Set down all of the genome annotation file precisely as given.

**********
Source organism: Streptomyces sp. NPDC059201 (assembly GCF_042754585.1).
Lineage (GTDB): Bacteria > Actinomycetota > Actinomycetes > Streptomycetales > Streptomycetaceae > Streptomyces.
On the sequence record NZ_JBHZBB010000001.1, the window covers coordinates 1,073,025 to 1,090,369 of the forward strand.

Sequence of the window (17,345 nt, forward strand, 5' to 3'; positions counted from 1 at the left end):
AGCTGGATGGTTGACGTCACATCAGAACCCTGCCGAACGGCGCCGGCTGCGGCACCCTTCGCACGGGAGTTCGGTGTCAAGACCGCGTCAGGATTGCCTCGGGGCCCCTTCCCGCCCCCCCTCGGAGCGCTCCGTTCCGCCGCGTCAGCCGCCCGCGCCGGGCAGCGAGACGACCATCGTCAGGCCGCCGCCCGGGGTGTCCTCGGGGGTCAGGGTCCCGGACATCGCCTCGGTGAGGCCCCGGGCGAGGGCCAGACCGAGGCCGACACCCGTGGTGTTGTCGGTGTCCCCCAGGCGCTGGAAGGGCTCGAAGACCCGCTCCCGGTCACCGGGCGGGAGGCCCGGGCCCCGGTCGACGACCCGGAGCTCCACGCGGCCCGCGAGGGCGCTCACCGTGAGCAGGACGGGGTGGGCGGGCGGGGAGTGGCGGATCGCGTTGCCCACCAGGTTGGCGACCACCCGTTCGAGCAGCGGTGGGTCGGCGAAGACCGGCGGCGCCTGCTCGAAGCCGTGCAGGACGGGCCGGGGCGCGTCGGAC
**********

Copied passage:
Source organism: Streptomyces sp. NPDC059201 (assembly GCF_042754585.1).
Lineage (GTDB): Bacteria > Actinomycetota > Actinomycetes > Streptomycetales > Streptomycetaceae > Streptomyces.
On the sequence record NZ_JBHZBB010000001.1, the window covers coordinates 1,073,025 to 1,090,369 of the forward strand.

Sequence of the window (17,345 nt, forward strand, 5' to 3'; positions counted from 1 at the left end):
AGCTGGATGGTTGACGTCACATCAGAACCCTGCCGAACGGCGCCGGCTGCGGCACCCTTCGCACGGGAGTTCGGTGTCAAGACCGCGTCAGGATTGCCTCGGGGCCCCTTCCCGCCCCCCCTCGGAGCGCTCCGTTCCGCCGCGTCAGCCGCCCGCGCCGGGCAGCGAGACGACCATCGTCAGGCCGCCGCCCGGGGTGTCCTCGGGGGTCAGGGTCCCGGACATCGCCTCGGTGAGGCCCCGGGCGAGGGCCAGACCGAGGCCGACACCCGTGGTGTTGTCGGTGTCCCCCAGGCGCTGGAAGGGCTCGAAGACCCGCTCCCGGTCACCGGGCGGGAGGCCCGGGCCCCGGTCGACGACCCGGAGCTCCACGCGGCCCGCGAGGGCGCTCACCGTGAGCAGGACGGGGTGGGCGGGCGGGGAGTGGCGGATCGCGTTGCCCACCAGGTTGGCGACCACCCGTTCGAGCAGCGGTGGGTCGGCGAAGACCGGCGGCGCCTGCTCGAAGCCGTGCAGGACGGGCCGGGGCGCGTCGGAC